• Dweeb

    Rumor has it that the pirate stole it.

  • Barry

    Hate to say it but with the economy as it is, and their price increases, a person entering the market might be hard pressed to by Nikon over Canon.

  • Jack

    Man, it sucks. If Nikon doesn’t release an FX camera with 20+MP I will have to buy a Canon 5D mark 2 and a few lenses until Nikon does, since some of my agencies are now requiring a high MP camera body.

    • Jack

      I should have said other than a D3X. I’m not spending $8000 on a camera body.

      • alex

        if you can’t afford a d3x you don’t need it.

        • Jack

          I never said I couldn’t afford it. I certainly can, but I think it’s foolish to spend that much money on a camera body that will lose most of its value in 5 years or so. I’d rather buy lenses. My agency has actually recommended I switch to Canon at this point.

  • alex

    “The company, also the world’s second-largest maker of single-lens reflex cameras”

    wasn’t nikon no.1 since 2007?

  • Joe

    Nikon RAISED prices on all their equipment right smack in the middle of the recession. It does not take a genius to figure out that if they wanted to INCREASE SALES they should have LOWERED PRICES. Instead they discouraged customers from making purchases!

  • David Johnson

    Nikon will weather this storm you can bet. My own company is doing what we have to to survive. Nikon does need to respond to the Canon Mark II D5. Right now I am not sure the D300s will be anywhere near the success that the D300 was. D700 prices should drop. Adding video to a D700 might be a poor seller in reality. I don’t own a D700 but would like one. I am looking at the D300s but cost is an issue. Can I afford it, yes, and can I jusitfy it…..not sure. The D700 is a very attractive camera from the outside FX looking in……but video which might be now essential in DX….seems like far less of a feature on FX. Comment: . The Nikon Rumors economic discussion is good enough that I saved it………there has been some classically good issues here I think…….and some statements I take as fact….that I did not know! High credit to Nikon Rumors and the contributors of these comments.

    • I would say high credit to NR readers – especially for the patents – I got a lot of emails from people offering help and explanations in the patents interpretation. A new post on the patents is coming up soon.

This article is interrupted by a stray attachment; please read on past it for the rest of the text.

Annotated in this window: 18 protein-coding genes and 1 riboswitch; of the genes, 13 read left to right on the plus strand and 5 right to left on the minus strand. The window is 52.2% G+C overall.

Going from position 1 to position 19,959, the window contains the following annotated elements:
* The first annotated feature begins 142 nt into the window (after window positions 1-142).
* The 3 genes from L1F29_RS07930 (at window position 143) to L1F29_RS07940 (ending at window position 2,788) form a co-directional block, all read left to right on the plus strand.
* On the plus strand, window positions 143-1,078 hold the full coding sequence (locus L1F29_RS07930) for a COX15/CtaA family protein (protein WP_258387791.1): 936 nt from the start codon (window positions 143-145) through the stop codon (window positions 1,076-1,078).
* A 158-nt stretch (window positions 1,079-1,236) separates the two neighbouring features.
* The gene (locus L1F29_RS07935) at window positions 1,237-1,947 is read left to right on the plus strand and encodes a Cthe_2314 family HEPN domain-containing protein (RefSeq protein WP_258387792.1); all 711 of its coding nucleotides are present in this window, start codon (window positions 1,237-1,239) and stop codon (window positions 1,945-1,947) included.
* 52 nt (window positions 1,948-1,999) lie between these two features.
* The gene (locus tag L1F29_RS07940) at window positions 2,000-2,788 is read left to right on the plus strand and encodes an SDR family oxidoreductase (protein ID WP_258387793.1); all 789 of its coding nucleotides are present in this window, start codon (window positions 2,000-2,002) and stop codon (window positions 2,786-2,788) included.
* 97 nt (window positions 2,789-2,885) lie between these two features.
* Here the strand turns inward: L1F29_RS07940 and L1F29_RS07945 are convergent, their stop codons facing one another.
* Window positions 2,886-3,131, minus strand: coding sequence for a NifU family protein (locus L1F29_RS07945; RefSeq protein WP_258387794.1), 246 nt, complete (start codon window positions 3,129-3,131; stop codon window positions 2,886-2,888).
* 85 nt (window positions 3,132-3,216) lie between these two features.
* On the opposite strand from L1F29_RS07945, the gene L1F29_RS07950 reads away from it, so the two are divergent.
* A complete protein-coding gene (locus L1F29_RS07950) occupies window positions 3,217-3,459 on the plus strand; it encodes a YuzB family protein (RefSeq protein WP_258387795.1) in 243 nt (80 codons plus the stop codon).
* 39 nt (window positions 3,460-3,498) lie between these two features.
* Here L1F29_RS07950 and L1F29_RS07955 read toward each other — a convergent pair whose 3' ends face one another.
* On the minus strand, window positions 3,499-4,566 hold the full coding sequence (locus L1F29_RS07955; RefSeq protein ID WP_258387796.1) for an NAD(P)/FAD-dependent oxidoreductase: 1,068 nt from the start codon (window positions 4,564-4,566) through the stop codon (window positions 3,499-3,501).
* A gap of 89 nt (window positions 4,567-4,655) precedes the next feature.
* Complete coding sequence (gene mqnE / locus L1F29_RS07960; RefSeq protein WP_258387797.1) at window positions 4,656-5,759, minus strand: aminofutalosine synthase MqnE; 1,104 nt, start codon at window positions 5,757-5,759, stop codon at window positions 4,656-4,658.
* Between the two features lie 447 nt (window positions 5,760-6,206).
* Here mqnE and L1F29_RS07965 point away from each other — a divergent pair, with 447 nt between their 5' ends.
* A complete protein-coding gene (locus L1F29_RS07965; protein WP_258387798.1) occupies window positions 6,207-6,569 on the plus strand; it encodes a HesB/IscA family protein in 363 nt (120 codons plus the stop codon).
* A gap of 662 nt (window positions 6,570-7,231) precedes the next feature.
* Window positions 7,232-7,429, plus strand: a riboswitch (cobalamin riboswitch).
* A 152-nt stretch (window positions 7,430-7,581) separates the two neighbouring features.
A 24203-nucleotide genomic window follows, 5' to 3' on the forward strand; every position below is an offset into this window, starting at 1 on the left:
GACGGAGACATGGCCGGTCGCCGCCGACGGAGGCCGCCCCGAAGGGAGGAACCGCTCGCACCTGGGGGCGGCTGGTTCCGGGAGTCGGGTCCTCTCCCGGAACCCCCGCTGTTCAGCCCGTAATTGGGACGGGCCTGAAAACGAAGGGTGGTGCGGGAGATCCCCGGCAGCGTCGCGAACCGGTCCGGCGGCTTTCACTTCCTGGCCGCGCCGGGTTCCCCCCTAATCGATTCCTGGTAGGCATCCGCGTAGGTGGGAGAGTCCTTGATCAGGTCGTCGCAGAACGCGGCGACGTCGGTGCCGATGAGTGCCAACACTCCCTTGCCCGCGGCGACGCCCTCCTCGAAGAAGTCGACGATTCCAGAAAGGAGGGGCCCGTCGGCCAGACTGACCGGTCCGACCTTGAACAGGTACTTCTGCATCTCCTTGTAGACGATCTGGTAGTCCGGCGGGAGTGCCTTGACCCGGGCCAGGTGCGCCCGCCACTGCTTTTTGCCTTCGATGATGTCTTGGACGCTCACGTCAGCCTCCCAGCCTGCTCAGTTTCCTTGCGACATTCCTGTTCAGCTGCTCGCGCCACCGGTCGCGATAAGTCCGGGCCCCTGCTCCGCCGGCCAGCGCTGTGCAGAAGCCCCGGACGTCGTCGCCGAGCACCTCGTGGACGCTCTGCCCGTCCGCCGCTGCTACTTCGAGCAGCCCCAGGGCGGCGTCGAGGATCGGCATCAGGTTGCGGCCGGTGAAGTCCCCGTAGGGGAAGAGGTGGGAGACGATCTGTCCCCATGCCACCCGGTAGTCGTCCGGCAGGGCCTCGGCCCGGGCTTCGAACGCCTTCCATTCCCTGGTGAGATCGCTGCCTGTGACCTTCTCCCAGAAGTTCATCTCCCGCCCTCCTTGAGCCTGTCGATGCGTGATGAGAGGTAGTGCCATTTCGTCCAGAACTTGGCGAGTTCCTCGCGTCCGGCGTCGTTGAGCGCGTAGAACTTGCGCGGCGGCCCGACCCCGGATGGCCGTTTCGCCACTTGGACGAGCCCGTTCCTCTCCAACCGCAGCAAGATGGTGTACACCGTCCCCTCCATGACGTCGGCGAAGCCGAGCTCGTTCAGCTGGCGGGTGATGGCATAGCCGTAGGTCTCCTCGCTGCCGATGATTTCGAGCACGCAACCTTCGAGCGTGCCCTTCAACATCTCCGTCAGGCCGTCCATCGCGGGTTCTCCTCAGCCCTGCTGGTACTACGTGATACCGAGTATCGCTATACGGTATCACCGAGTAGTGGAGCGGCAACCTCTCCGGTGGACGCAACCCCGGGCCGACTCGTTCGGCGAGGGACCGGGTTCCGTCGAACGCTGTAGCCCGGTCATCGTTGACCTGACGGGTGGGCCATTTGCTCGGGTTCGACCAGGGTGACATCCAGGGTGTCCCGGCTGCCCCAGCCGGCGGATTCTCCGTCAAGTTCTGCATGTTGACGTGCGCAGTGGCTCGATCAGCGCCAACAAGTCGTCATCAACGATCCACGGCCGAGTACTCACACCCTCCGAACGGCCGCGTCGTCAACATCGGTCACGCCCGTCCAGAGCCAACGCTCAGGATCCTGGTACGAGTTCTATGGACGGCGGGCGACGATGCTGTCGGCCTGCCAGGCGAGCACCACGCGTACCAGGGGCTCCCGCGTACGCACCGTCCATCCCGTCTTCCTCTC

• David Johnson

    I would like to hear what NR readers think about the Coolpix 1000 with the projector capability. Myself I do NOT want to use a projection tool mixed with image capture!
    I use Apple computers to do iPhoto slideshows to show friends and clients our work. I then use either Apple Cinema of LED HDTV to show the images (or just the iPhoto program on a Mac Book Pro…….I have tried projectors and find they are not good enough to satisfy my eye within what I feel I can pay. So the Coolpix 1000 is to me a very odd duck. However I watch people show others images on 3″ LCD camera screens almost everyday. I myself try to use the LCD to get the right exposure setting or reshoot immediately.

  • I like Nikon – a lot. I’ve been through the d200, d300, 2 17-55s, 2 sb800s, and 1 70-200 (all 2.8). With Nikon raising their rates for virtually everything (except the d300) before and during the recession, what are they to expect? Where are the incentives for me to run out and buy the newish d700 or d700x/s when it comes out… Where are the incentives to run out and buy the new 24-70 or 70-200? I’d like Nikon to incentivize my soon-to-be purchases like they did in years past. If they did, I’d buy all new stuff since I’ve already had one outfit stolen and managed to sink the new outfit in a lake.

  • Cesar

    How on earth is this possible at all?